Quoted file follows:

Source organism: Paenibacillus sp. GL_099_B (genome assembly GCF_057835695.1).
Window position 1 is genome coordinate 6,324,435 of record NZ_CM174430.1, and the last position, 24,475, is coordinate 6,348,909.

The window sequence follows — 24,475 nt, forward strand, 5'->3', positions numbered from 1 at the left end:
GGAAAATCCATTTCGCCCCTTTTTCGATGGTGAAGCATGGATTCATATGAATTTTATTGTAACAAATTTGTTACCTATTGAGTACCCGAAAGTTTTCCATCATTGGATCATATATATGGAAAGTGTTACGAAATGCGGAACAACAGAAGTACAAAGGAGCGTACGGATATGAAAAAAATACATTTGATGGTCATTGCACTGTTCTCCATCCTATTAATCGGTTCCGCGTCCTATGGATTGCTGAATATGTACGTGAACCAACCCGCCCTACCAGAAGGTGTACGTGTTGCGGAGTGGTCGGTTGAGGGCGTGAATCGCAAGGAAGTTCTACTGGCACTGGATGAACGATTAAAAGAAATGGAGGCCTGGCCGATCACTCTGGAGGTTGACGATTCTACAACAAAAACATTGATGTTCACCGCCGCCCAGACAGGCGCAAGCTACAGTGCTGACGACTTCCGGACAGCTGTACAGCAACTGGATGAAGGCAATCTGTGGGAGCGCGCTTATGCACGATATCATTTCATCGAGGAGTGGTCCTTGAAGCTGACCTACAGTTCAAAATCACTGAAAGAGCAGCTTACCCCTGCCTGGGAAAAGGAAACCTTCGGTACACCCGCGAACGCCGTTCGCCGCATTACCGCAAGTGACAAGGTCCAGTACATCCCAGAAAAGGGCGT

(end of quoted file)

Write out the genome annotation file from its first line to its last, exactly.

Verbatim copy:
Source organism: Paenibacillus sp. GL_099_B (genome assembly GCF_057835695.1).
Window position 1 is genome coordinate 6,324,435 of record NZ_CM174430.1, and the last position, 24,475, is coordinate 6,348,909.

The window sequence follows — 24,475 nt, forward strand, 5'->3', positions numbered from 1 at the left end:
GGAAAATCCATTTCGCCCCTTTTTCGATGGTGAAGCATGGATTCATATGAATTTTATTGTAACAAATTTGTTACCTATTGAGTACCCGAAAGTTTTCCATCATTGGATCATATATATGGAAAGTGTTACGAAATGCGGAACAACAGAAGTACAAAGGAGCGTACGGATATGAAAAAAATACATTTGATGGTCATTGCACTGTTCTCCATCCTATTAATCGGTTCCGCGTCCTATGGATTGCTGAATATGTACGTGAACCAACCCGCCCTACCAGAAGGTGTACGTGTTGCGGAGTGGTCGGTTGAGGGCGTGAATCGCAAGGAAGTTCTACTGGCACTGGATGAACGATTAAAAGAAATGGAGGCCTGGCCGATCACTCTGGAGGTTGACGATTCTACAACAAAAACATTGATGTTCACCGCCGCCCAGACAGGCGCAAGCTACAGTGCTGACGACTTCCGGACAGCTGTACAGCAACTGGATGAAGGCAATCTGTGGGAGCGCGCTTATGCACGATATCATTTCATCGAGGAGTGGTCCTTGAAGCTGACCTACAGTTCAAAATCACTGAAAGAGCAGCTTACCCCTGCCTGGGAAAAGGAAACCTTCGGTACACCCGCGAACGCCGTTCGCCGCATTACCGCAAGTGACAAGGTCCAGTACATCCCAGAAAAGGGCGT